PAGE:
EU mulls ‘COVID-19 passports’ to restore tourism industry

The Tourism Ministers of the 27 the European Union Member States meet on Monday through a video conference, in a bid to find a way to restore the tourism in the block, which has been one of the most affected sectors by the Coronavirus pandemic.

During the video conference, the Ministers discussed the need to protect tens of millions of travellers, and restore tourism, in particular for Italy, Greece, Croatia and Portugal, who all rely on a thriving tourism sector.

Among other ideas, the EU diplomats discussed the option of creating a certificate of security in the sphere of tourism under the provisional name “COVID-19 passport”, which would refer to the health status of the owner of the document, and enable him/her to travel to the EU and Schengen States.

This passport would be linked to capitals being subject to “common rules and protocols” for social distancing, as well as tracking systems if there is an outbreak of infections.

Croatia’s Minister of Tourism, Gari Cappelli confirmed that the Ministers agreed on the creation of a common document under name COVID-passport, which would work all over the EU.

We reached several conclusions, particularly in the organization of the joint European approach to emerging from the crisis. It will include the creation of joint protocols and measures in the spheres of health and security. The ministers agreed that the common document under provision name Covid-passport should be created and it will work all over the EU,” Cappelli said.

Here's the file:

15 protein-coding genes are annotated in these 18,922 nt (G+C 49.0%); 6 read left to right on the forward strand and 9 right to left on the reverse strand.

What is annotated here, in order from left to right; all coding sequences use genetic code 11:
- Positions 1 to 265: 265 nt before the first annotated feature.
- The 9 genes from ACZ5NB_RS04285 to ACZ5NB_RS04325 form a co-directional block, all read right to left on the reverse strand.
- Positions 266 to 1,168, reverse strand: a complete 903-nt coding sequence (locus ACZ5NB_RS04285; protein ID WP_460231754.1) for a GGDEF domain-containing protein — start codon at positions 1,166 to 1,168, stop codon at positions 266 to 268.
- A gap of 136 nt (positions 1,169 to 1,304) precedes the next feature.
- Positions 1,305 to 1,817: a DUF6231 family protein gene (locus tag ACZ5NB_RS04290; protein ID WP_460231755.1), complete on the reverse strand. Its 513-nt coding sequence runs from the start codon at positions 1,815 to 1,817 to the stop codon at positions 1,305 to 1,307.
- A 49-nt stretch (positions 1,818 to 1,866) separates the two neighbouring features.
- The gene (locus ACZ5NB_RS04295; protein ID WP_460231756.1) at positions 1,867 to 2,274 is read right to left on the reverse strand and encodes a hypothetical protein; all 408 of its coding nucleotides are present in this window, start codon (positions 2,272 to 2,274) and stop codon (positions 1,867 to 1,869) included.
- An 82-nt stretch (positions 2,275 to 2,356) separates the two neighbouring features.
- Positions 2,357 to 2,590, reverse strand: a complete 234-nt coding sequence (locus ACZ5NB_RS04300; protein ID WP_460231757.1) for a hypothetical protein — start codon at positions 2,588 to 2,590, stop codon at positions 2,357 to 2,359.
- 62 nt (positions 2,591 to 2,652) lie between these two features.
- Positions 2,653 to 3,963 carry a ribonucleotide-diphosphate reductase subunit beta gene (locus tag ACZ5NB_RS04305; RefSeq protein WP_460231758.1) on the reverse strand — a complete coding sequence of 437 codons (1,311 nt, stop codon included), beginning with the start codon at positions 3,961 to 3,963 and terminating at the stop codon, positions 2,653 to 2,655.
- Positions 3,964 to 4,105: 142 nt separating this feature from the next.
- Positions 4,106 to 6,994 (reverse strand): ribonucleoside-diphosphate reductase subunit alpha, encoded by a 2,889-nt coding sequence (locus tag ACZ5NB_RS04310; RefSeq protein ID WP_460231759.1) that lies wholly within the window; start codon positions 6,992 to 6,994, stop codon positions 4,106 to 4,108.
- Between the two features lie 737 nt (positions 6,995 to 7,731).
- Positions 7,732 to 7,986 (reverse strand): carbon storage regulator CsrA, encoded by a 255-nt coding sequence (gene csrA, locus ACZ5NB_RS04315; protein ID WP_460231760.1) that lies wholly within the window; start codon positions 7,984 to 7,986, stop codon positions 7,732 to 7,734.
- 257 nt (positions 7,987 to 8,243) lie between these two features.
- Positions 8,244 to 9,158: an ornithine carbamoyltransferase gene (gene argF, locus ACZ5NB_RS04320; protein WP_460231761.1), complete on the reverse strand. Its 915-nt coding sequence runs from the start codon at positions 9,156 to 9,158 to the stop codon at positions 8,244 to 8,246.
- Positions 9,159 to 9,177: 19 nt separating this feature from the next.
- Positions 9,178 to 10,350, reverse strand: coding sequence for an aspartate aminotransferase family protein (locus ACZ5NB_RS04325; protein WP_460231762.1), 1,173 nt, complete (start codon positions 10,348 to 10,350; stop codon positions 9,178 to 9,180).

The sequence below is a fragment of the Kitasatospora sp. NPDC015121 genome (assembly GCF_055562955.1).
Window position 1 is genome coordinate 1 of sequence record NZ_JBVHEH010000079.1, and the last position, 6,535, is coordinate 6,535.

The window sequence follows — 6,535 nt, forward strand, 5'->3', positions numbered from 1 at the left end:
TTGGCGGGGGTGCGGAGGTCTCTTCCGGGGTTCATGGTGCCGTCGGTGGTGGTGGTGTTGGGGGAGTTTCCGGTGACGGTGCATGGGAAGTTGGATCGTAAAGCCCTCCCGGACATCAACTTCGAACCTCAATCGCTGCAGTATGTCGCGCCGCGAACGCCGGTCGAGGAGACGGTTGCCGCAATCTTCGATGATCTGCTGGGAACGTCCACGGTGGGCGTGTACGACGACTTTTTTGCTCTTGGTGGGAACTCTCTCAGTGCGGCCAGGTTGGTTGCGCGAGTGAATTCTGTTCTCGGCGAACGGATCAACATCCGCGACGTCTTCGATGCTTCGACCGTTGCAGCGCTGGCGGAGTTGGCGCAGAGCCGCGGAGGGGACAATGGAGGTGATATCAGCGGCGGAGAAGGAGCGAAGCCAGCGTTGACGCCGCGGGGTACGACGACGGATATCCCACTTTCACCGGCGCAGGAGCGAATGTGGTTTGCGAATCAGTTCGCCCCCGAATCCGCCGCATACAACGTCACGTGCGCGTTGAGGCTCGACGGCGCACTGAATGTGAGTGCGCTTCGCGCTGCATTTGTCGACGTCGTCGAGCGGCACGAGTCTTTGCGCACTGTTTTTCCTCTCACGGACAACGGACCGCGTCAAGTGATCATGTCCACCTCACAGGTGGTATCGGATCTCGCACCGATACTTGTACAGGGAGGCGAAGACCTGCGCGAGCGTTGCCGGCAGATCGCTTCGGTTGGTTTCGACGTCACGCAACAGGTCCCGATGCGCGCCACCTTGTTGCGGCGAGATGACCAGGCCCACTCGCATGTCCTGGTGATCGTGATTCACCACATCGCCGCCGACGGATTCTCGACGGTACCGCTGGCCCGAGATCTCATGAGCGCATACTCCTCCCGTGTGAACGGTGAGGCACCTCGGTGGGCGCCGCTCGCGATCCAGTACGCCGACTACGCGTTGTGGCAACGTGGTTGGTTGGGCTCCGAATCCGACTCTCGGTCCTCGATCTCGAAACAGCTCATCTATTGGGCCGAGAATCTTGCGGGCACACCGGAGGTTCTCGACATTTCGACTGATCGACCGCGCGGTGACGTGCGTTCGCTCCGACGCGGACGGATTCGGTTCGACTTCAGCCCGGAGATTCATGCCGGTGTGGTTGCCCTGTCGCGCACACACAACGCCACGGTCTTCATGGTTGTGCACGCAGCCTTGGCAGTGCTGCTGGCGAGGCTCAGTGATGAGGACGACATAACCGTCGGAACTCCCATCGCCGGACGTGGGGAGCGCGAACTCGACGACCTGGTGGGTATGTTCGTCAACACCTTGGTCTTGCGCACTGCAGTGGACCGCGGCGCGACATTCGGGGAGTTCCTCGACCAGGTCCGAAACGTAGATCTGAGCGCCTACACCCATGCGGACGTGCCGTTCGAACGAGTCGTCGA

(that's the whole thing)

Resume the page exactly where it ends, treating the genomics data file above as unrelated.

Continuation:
During the same video conference, the European Commissioner for Internal Market and Services Thierry Breton called for fast action, pragmatism and creativity to recover and build a resilient and sustainable tourism industry.

During his speech, Commissioner Breton pointed out that the virus has had a devastating impact on the entire tourism ecosystem, including hospitality, travel agencies, tour operators, airlines and other forms of transport.

Previously, on April 15, the European Commission and European Council Presidents proposed a European roadmap to phase-out the containment measures due to the coronavirus outbreak.

However, all member states are also planning to unilaterally take additional measures aside from the ones outlined in EC’s guidelines.

For example, Greece is planning to welcome travellers who have tested positive for COVID-19 antibodies and are believed to be immune from the virus, whereas France wants to give priority to domestic travellers favouring a so-called “staycation”. had previously reported that those wishing to travel to the Schengen Area after the Member States start permitting entry for non-EEA nationals, may have to present a negative COVID-19 test.

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